Eiridia, and by extension Summerfort, does not focus on the undead. They’re just not a big part of the original concept; in fact, it was only in the last couple years that I finally broke down and added the possibility of such creatures to the game world. When that happened, though, I started asking myself some “what if” questions. From there, the undead menace has become something that, while not integral to the setting, certainly adds to the coherent whole. More after the jump.
There are a number of magic users in Eiridia that make use of blood magic – drawing energy from the death or pain of another sentient being. One such mage lives in Summerfort, though she is very stealthy about her practices and is by all appearances a completely normal part of the city. In addition to her tendency to pull life energy from people to feed her magic, she has experimented with returning it to the lifeless and inanimate. While this conjurer is skilled at hiding herself, she’s not as good at hiding her creations, and every so often one of them will escape out into the city and cause havoc.
Creating an undead thing in Eiridia requires three main components – a dead vessel, a large amount of life energy stolen from another being, and a living creature’s spirit. The last can be anything from a squirrel up to a sentient being, but it absolutely must be alive until the moment the ritual calls for its gory death. With the essence of thought thus transferred to the vessel, and infused with the power of death energy, the undead monstrosity can rise.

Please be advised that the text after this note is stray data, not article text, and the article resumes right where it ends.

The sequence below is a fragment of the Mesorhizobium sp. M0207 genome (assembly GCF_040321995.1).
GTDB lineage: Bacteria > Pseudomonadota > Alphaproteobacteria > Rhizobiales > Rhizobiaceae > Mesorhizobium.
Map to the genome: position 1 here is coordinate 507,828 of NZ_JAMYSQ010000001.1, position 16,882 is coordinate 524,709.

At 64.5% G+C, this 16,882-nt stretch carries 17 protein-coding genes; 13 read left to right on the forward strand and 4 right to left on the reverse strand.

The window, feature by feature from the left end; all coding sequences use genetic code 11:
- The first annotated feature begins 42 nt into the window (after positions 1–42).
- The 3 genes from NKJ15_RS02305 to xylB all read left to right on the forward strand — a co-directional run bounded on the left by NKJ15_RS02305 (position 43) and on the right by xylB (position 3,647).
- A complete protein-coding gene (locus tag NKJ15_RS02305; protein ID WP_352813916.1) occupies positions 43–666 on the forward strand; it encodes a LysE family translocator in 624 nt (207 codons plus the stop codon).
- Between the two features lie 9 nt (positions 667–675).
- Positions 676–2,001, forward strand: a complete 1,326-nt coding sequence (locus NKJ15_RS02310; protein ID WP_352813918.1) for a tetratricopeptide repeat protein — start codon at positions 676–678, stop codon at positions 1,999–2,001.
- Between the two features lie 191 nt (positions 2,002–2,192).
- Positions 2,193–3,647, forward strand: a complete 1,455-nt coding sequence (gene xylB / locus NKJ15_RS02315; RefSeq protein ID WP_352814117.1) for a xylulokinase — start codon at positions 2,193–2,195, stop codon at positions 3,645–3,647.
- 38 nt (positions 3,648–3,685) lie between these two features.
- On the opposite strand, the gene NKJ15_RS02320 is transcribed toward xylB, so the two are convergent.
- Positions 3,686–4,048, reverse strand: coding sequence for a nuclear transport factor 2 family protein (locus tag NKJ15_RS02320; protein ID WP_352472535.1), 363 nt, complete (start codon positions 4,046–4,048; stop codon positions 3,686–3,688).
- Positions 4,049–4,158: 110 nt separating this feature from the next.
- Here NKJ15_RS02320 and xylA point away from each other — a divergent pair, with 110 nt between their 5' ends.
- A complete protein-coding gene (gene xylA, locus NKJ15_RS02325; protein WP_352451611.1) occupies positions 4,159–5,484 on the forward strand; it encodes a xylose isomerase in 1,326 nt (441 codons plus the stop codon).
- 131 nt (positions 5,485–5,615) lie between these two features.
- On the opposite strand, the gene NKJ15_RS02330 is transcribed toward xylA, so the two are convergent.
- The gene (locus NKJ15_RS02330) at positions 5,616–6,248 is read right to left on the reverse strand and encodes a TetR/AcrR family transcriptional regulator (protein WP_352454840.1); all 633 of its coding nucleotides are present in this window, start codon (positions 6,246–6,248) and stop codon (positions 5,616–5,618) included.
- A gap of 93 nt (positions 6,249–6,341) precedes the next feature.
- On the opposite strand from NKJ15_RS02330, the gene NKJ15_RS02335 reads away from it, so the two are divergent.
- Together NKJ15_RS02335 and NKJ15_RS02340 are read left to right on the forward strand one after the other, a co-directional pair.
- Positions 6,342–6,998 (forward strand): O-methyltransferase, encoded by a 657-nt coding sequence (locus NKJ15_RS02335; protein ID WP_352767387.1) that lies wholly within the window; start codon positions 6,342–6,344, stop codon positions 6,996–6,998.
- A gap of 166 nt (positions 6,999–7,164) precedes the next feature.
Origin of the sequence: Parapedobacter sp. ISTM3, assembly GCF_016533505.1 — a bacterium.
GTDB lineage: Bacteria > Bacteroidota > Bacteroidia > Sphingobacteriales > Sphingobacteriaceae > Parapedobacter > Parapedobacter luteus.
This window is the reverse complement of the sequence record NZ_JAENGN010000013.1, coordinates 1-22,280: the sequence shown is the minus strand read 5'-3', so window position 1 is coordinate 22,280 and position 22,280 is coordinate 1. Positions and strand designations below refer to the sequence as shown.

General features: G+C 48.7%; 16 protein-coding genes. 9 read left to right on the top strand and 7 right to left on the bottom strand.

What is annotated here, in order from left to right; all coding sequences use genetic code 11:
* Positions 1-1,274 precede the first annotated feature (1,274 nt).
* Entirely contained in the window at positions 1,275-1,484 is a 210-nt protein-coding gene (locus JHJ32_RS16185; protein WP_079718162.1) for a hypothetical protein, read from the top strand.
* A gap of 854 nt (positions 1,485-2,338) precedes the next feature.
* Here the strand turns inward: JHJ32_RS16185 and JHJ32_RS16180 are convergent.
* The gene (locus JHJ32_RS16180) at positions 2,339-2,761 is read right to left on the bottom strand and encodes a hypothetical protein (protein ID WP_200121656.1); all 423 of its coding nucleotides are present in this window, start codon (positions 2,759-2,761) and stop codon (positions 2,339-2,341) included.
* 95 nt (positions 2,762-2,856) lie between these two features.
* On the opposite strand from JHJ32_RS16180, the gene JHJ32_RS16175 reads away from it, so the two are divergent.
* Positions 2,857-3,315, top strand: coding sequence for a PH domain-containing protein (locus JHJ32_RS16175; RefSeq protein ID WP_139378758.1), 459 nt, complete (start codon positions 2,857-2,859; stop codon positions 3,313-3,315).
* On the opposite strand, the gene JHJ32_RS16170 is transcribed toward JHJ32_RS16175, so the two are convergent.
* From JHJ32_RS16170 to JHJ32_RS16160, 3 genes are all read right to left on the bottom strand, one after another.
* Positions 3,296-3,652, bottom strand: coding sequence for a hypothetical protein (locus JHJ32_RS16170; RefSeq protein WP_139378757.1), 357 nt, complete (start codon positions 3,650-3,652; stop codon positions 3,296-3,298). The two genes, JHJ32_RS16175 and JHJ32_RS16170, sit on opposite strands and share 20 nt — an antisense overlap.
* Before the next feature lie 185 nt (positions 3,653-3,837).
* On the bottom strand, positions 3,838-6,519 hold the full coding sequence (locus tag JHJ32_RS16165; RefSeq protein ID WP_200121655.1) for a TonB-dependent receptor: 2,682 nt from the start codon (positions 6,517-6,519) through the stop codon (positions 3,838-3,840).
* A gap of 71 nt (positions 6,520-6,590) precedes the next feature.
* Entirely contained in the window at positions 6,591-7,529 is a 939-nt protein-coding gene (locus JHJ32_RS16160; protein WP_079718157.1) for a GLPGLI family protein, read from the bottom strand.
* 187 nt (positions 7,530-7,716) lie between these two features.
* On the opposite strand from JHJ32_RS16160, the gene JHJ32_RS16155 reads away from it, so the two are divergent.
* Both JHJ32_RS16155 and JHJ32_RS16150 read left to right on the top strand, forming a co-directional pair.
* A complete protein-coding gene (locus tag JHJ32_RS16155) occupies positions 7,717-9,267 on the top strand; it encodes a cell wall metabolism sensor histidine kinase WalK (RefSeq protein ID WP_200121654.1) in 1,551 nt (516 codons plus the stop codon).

Unlike in other settings, undead creatures in Eiridia have complete free will. They are not under control of their creator by default. Depending on what living thing gave it thought, it may not be sentient, but it will obey its own desires and plans. Their bodies no longer decay, though they are usually extremely pale and bear the marks of whatever killed the original vessel. Vessels can be comprised of multiple creatures grafted together; once the ritual is complete, the vessel’s state becomes the new creature’s default state from which it derives notions like “injured” and “healthy.” So, if it had three arms at creation, that’s what it always expects to have, all things being normal.
Memories from the creature giving the undead thought are fleeting and vague, though they aren’t completely erased. It’s possible that a powerful sentient mind will endure even through the ritual, but the effects that would have on the poor man’s mental state can be nothing but extremely detrimental.
As mentioned before, there is only one practitioner of this necromantic sorcery in Summerfort. More about her will be revealed in future Summerfort books, but one of her creations has made its way into the dungeon that A Darkness at Summerfort focuses on. Will your players be able to unravel the mystery surrounding it? We’ll see.